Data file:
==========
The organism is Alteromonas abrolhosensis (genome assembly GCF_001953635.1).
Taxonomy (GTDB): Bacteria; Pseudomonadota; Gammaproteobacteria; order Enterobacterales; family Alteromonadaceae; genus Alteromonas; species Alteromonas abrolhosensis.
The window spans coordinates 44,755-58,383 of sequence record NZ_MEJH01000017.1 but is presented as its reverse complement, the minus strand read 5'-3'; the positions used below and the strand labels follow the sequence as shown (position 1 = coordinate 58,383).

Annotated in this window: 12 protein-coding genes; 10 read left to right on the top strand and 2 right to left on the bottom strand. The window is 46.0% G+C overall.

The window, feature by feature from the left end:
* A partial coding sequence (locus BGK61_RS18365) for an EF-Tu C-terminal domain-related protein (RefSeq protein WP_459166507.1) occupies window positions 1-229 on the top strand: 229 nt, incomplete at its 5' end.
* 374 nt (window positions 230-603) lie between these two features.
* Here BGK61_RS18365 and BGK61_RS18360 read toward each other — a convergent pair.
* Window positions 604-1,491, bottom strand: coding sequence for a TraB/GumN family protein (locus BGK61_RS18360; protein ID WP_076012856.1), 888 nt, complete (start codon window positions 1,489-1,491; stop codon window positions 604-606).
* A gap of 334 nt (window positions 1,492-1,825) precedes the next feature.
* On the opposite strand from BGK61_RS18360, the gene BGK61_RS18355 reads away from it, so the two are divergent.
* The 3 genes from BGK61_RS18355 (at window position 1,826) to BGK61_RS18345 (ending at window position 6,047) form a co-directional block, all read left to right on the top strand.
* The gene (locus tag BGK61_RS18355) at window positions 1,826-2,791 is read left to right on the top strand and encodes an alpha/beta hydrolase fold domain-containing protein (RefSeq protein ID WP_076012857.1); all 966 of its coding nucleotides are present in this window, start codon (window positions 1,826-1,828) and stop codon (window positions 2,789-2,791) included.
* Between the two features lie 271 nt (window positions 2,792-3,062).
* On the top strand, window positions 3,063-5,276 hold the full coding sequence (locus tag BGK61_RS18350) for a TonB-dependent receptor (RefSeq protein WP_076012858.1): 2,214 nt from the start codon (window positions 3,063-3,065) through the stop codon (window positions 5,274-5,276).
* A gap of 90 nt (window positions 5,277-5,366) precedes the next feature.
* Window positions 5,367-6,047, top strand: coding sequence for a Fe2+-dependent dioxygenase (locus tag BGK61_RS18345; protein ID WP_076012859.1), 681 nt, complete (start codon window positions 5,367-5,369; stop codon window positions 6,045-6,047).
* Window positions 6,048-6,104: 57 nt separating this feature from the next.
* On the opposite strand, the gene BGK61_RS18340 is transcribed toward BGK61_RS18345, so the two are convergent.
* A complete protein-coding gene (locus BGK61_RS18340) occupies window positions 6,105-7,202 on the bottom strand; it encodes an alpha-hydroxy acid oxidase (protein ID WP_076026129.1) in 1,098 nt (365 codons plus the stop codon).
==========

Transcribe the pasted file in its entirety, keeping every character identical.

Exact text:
The organism is Alteromonas abrolhosensis (genome assembly GCF_001953635.1).
Taxonomy (GTDB): Bacteria; Pseudomonadota; Gammaproteobacteria; order Enterobacterales; family Alteromonadaceae; genus Alteromonas; species Alteromonas abrolhosensis.
The window spans coordinates 44,755-58,383 of sequence record NZ_MEJH01000017.1 but is presented as its reverse complement, the minus strand read 5'-3'; the positions used below and the strand labels follow the sequence as shown (position 1 = coordinate 58,383).

Annotated in this window: 12 protein-coding genes; 10 read left to right on the top strand and 2 right to left on the bottom strand. The window is 46.0% G+C overall.

The window, feature by feature from the left end:
* A partial coding sequence (locus BGK61_RS18365) for an EF-Tu C-terminal domain-related protein (RefSeq protein WP_459166507.1) occupies window positions 1-229 on the top strand: 229 nt, incomplete at its 5' end.
* 374 nt (window positions 230-603) lie between these two features.
* Here BGK61_RS18365 and BGK61_RS18360 read toward each other — a convergent pair.
* Window positions 604-1,491, bottom strand: coding sequence for a TraB/GumN family protein (locus BGK61_RS18360; protein ID WP_076012856.1), 888 nt, complete (start codon window positions 1,489-1,491; stop codon window positions 604-606).
* A gap of 334 nt (window positions 1,492-1,825) precedes the next feature.
* On the opposite strand from BGK61_RS18360, the gene BGK61_RS18355 reads away from it, so the two are divergent.
* The 3 genes from BGK61_RS18355 (at window position 1,826) to BGK61_RS18345 (ending at window position 6,047) form a co-directional block, all read left to right on the top strand.
* The gene (locus tag BGK61_RS18355) at window positions 1,826-2,791 is read left to right on the top strand and encodes an alpha/beta hydrolase fold domain-containing protein (RefSeq protein ID WP_076012857.1); all 966 of its coding nucleotides are present in this window, start codon (window positions 1,826-1,828) and stop codon (window positions 2,789-2,791) included.
* Between the two features lie 271 nt (window positions 2,792-3,062).
* On the top strand, window positions 3,063-5,276 hold the full coding sequence (locus tag BGK61_RS18350) for a TonB-dependent receptor (RefSeq protein WP_076012858.1): 2,214 nt from the start codon (window positions 3,063-3,065) through the stop codon (window positions 5,274-5,276).
* A gap of 90 nt (window positions 5,277-5,366) precedes the next feature.
* Window positions 5,367-6,047, top strand: coding sequence for a Fe2+-dependent dioxygenase (locus tag BGK61_RS18345; protein ID WP_076012859.1), 681 nt, complete (start codon window positions 5,367-5,369; stop codon window positions 6,045-6,047).
* Window positions 6,048-6,104: 57 nt separating this feature from the next.
* On the opposite strand, the gene BGK61_RS18340 is transcribed toward BGK61_RS18345, so the two are convergent.
* A complete protein-coding gene (locus BGK61_RS18340) occupies window positions 6,105-7,202 on the bottom strand; it encodes an alpha-hydroxy acid oxidase (protein ID WP_076026129.1) in 1,098 nt (365 codons plus the stop codon).